It’s inarguable that some of Sublime’s music celebrates the acts it depicts, and that a bass-booming sound system jam isn’t really the clearest mode of delivery for a message like the one Nowell is trying to sell in “April 29.” He could be a clumsy writer. But it’s incorrect to view Sublime’s music as purely nihilistic posturing. Through his lyrics, Nowell was trying to make sense of the incredible disorder he was surrounded by, much of which he created for himself. As Meaghan Garvey writes in her Fader review of Del Rey’s “Doin’ Time,” Nowell’s storytelling at times mirrors “dirtbag greats like Denis Johnson or Raymond Carver.” He was a junkie from a well-off family who found himself living in squalor; it’s not surprising that he’d be drawn to characters unable to free themselves from ugly situations of their own making, or that he’d see shades of his own life in that of, say, fellow Long Beach Poly alum Snoop Dogg.

The whiff of impostership that seems to follow Sublime is understandable, particularly as regards the group’s association with reggae, a genre that seems weirdly good at attracting dopey, faux-sincere white boys. But Nowell was a lifelong devotee of Jamaican music, and he understood ska, rocksteady, reggae, and dancehall as an evolutionary form that was just as malleable as rock ’n’ roll. By the time he put his band together in 1988, Nowell had already spent a decade absorbing everyone from Jimmy Cliff to Yellowman—not to mention being schooled by Long Beach’s Jamaican population. He understood that the music was capable of carrying complex, difficult messages, even if his audience didn’t.

From the band’s first demo (the wonderfully titled Jah Won’t Pay The Bills) to its final recordings, Sublime’s music is overflowing with references to classic reggae and dancehall cuts. Some of these are obvious—40 Oz.’s cover of the immortal Toots And The Maytals song “54-46 Was My Number”—while at other times the trio quotes, rewrites, and versions reggae classics, a practice essential to Jamaican music since at least the advent of ska in the late 1950s.

Like Lee Perry at the controls, Sublime relentlessly scribbled over its songs, figuring out ways to pivot to Too $hort and back again, swapping hand drums for 808s on the sly, liquifying entire tracks in puddles of echo and reverb. The music often feels crowded and a little disorienting, with drummer Bud Gaugh and bassist Eric Wilson’s relentless timekeeping the only thing mooring us to solid ground. Just as Beck would do a couple of years later with folk on Mellow Gold, they were using dub principles sharpened on hip-hop’s flinty edge to reimagine their own source music. From the start, they were crafting consciously experimental pop songs, using reggae’s traditional elements to push it in directions it otherwise wouldn’t have gone.

Nowell, Gaugh, and Wilson knew that the genre’s inherent flexibility meant it was strong enough to hold all of their interests, nearly all of which emanated from L.A. County: gangsta rap spilling out of nearby Compton (and, later, from just up the street in Long Beach); the jazz-derived punk of the Minutemen, who had lived just across the Vincent Thomas Bridge in San Pedro; the libertine sampling philosophy of Paul’s Boutique, recorded in a ratty Hollywood apartment; the exploratory good-times jamming of the Grateful Dead; confessional folk; hardcore; thrash; sound collage. As Jeff Weiss points out in the Famous Original L.A. Weekly, Long Beach is one of the States’ most diverse cities, a place where house parties are stuffed with everyone from “blond surfers and magnet-school actresses to Long Beach Crips and first-generation progeny of Mexican, Cambodian, and Caribbean immigrants,” everyone united, at least as far as the music’s concerned, by the beat.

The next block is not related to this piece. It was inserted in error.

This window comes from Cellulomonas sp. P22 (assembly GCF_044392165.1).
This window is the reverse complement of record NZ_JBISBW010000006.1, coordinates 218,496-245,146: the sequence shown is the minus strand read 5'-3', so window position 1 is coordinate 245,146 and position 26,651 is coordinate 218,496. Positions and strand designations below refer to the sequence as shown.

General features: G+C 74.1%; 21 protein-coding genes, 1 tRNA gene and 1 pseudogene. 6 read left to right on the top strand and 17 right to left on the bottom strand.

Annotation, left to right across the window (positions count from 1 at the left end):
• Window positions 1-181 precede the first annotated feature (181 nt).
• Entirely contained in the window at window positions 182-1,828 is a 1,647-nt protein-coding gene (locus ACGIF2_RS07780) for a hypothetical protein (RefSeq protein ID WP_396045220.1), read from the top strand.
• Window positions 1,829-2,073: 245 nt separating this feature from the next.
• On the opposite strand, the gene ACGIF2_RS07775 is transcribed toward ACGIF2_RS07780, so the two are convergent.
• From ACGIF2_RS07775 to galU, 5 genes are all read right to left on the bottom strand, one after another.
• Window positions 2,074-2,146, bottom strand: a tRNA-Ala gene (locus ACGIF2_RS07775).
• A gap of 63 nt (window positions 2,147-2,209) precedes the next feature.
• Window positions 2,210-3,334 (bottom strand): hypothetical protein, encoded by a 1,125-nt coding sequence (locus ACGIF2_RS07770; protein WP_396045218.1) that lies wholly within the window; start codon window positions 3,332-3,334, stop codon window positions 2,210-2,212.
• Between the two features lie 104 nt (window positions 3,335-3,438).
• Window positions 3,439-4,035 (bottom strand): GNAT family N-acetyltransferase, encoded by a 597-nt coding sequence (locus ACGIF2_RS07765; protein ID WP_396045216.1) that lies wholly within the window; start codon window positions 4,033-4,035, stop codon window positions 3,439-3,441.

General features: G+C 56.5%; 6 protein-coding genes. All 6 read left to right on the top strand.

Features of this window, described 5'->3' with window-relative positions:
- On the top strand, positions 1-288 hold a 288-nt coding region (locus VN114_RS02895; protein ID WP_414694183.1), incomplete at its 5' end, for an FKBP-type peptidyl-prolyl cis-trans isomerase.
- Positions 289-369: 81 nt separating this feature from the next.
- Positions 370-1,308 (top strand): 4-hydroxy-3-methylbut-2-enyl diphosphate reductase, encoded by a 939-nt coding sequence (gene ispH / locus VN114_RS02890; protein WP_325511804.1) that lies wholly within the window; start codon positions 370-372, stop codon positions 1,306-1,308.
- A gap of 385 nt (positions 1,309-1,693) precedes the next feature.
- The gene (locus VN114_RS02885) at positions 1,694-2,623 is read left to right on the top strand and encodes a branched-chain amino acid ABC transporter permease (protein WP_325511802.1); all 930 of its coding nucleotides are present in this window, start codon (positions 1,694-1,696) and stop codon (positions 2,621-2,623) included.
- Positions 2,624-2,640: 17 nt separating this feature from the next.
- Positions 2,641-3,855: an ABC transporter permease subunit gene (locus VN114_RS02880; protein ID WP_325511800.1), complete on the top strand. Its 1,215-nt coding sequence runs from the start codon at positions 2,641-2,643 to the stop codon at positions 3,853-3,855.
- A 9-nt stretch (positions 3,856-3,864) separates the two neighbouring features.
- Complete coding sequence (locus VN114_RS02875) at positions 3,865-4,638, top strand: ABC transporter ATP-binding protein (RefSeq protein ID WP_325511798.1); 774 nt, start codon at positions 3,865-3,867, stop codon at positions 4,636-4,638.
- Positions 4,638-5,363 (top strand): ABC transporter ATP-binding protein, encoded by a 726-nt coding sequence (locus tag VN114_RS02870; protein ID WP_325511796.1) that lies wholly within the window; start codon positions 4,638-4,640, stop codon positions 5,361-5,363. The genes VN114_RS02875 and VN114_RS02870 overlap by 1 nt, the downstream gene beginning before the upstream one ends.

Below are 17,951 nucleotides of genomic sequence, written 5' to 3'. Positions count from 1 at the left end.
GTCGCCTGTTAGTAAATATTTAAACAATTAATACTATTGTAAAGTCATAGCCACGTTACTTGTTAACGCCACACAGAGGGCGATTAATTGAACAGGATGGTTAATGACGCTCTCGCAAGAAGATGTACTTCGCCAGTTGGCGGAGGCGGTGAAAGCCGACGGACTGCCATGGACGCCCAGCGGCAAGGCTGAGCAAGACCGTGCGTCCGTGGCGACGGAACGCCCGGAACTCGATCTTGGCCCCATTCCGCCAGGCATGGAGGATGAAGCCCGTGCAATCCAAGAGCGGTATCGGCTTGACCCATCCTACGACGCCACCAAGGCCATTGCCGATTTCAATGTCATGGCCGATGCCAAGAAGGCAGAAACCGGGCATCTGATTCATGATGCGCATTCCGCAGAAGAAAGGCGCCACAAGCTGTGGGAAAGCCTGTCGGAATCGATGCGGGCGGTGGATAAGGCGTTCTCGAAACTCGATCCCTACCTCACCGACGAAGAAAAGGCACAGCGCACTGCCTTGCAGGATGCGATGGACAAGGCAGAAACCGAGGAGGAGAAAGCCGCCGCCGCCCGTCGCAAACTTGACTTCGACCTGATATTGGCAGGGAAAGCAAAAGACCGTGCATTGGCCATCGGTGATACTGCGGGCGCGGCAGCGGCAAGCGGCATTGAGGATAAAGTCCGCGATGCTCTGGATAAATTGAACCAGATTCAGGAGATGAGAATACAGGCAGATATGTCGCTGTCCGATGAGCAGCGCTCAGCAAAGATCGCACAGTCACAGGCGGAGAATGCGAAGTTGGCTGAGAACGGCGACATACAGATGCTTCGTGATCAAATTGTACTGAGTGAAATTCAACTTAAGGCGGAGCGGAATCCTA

Cultures tend to blend when people come together like this. Nowell was well aware of that, and of how it looked for someone who looked like him to sound the way he sometimes did. “I have a lot of self-criticism when I sound like a black person or when I accidentally find myself singing like a damn Jamaican,” he told an Orlando alt-weekly in 1995. It’s noteworthy that that didn’t always stop him. But Long Beach’s cultural melee, and the band’s genuine proximity to the streets and depth of appreciation for reggae history, make Sublime’s style-shifting feel less like a pose and more like the natural outflow of three guys who were absorbing their surroundings.

They didn’t always do this—or anything—well, and to be sure, some of their music can be painful to listen to regardless of how you frame it. Sublime was not a perfect band, whether musically or ethically, and the same can be said of the scene that’s carried the thai stick for them these past two decades. But at its core, the trio’s music testifies to the abundance they found all around them, and to their exuberance in sharing it all. They understood that the music they loved was born out of compromised living conditions and an intermixing of societal alienation and joyful self-sufficiency, and they set out to forge the exact same kind of sound for themselves. To listen to Sublime is to hear transmissions beamed in straight from its Long Beach party pad, live from a city whose most prominent sports team calls itself the Dirtbags. Some of it is repulsive. Some of it is gorgeous. Some of it is virtually incomprehensible. But it was always a motherfuckin’ riot.